Auto-enrolment showcase: Countdown to the pension revolution


The minimum contribution rates that an employer must pay into an employee’s pension scheme will be introduced according to its staging date.
• From the employer’s staging date to 30 September 2017: Employer and employee each contribute 1% of salary. Total minimum contribution is 2%.
• From 1 October 2017 to 30 September 2018: Employer contributes 2%, employee contributes 3% of salary. Total minimum contribution is 5%.
• From 1 October 2018 onwards: Employer contributes 3%, employee contributes 4% of salary with a further 1% contributed by the government in the form of tax relief. Total minimum contribution is 8%.

Further reading

• News: Government confirms new staging dates for auto-enrolment (January 2012)

Feature: How many staff will opt out after pensions auto-enrolment? (January 2012)

Feature: Are you ready for auto-enrolment in 2012? (November 2011)

Special report: Employee Benefits pension reforms supplement 2011 (November 2011)

Special report: Employee Benefits/JLT Employee Benefit Solutions pensions roundtable discussion (May 2011)

With just months to go before the 2012 reforms start to kick in, Tynan Barton spells out what employers need to know

When the Pensions Bill 2011 received Royal Assent in November 2011, it put into law occupational pension reforms that include measures outlined in the Making automatic enrolment work review, published in October 2010. These have been some time in the making, with the concept of auto-enrolment first set out in the 2006 government white paper Personal accounts: A new way to save.

The new measures, due to begin taking effect from October this year, include the automatic enrolment of all eligible employees into a workplace pension scheme, along with compulsory contributions from both employers and employees. These will be introduced gradually on a sliding scale until reaching the maximum contribution levels in 2018.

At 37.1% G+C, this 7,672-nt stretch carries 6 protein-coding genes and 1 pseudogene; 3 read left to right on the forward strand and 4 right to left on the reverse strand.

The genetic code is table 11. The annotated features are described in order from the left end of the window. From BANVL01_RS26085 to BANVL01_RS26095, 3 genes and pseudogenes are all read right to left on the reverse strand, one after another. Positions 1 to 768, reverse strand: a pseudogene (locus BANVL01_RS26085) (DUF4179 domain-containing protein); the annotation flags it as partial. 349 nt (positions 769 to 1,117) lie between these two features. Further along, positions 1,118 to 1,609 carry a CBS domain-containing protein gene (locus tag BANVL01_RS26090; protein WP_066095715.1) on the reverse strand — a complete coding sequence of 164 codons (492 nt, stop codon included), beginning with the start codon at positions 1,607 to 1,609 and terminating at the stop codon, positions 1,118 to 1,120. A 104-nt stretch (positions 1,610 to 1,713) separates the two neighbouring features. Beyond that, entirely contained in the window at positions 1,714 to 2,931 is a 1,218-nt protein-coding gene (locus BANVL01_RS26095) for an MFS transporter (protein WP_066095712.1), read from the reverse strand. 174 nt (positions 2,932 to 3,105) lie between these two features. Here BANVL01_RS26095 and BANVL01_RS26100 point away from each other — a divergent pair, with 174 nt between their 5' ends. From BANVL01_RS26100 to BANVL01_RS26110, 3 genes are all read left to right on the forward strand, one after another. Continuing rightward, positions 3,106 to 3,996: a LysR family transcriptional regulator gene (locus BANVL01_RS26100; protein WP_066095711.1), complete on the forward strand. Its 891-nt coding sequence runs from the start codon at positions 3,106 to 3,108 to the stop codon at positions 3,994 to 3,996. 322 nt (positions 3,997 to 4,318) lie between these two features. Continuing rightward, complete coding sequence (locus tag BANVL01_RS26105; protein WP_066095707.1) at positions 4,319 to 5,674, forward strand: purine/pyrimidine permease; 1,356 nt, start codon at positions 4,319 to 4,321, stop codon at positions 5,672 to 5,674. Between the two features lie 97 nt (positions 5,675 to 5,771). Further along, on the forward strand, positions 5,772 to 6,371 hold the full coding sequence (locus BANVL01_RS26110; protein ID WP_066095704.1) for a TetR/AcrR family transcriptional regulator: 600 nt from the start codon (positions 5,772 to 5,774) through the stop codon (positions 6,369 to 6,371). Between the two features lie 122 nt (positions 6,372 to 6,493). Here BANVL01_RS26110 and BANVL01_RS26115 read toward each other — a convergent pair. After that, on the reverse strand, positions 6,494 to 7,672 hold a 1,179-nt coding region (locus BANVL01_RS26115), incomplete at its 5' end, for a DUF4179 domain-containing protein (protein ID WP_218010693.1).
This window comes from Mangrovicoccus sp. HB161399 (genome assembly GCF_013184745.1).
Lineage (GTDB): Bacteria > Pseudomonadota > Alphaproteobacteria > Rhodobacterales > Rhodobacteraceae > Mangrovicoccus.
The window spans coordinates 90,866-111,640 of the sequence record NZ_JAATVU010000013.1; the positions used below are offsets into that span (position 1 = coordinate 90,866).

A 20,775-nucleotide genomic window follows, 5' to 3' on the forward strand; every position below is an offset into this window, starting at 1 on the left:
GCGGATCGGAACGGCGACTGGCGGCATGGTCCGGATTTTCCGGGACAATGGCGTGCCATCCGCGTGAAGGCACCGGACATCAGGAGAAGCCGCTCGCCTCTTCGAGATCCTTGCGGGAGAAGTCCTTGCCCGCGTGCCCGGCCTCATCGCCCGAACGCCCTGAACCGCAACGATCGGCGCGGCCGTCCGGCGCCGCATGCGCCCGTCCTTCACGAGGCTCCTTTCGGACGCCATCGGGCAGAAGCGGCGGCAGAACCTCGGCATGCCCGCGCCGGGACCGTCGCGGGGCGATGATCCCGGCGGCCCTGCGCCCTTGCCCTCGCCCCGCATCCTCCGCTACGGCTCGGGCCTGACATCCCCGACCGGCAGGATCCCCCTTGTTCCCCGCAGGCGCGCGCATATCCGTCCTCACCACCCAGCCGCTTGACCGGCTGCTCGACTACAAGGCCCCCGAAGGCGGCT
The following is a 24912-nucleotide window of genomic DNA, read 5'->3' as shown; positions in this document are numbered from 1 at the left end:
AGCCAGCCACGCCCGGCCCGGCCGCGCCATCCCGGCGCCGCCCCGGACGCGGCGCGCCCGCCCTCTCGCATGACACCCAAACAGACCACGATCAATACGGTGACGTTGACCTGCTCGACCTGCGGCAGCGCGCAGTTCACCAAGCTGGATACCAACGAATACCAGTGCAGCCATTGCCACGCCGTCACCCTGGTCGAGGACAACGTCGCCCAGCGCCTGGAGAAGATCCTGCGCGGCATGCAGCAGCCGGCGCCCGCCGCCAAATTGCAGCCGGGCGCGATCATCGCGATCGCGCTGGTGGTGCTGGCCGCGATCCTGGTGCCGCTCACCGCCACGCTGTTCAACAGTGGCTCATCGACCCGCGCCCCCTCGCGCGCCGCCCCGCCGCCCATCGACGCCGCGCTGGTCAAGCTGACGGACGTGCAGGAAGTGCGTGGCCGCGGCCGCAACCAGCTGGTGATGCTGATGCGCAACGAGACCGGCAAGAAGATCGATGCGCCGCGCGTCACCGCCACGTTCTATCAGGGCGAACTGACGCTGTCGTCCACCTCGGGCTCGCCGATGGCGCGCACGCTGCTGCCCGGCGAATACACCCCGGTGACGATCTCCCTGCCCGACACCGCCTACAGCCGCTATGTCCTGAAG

Because people are now living longer and so are likely to have a longer retirement, the reforms are being introduced to ensure they are saving enough for their retirement, because many are currently not doing so. The aim is to boost pension pots for employees and get millions more people into the habit of saving for retirement through the workplace.

Employers must automatically enrol all eligible employees, or ‘jobholders’, into a qualifying pension scheme if they work under a contract of employment, or have a contract to perform work or services, and are not undertaking the work as part of their own business. Under the reforms, an eligible jobholder is aged between 22 and the state pension age (SPA), works in the UK and earns above £7,475 a year (the earnings trigger for auto-enrolment).

Non-eligible jobholders

There is no obligation for employers to enrol non-eligible jobholders, but this group does have the right to opt in. By definition, a non-eligible jobholder is aged 16-21 or between the SPA and 74, works in the UK and earns above £7,475; or is aged 16-74, works in the UK and earns above the lower earnings level for qualifying earnings, currently £5,035, but below £7,475.

There is a third group of employees, entitled workers, who have a right to join the same pension scheme. These individuals are aged 16-74, work in the UK and earn below £5,035.

Employees are able to opt out when they are enrolled in to a pension, but must give the employer notice of their intent to do so during a specific period. An employer has a duty to re-enrol all eligible employees, if they still meet eligibility criteria, every three years from its original enrolment date.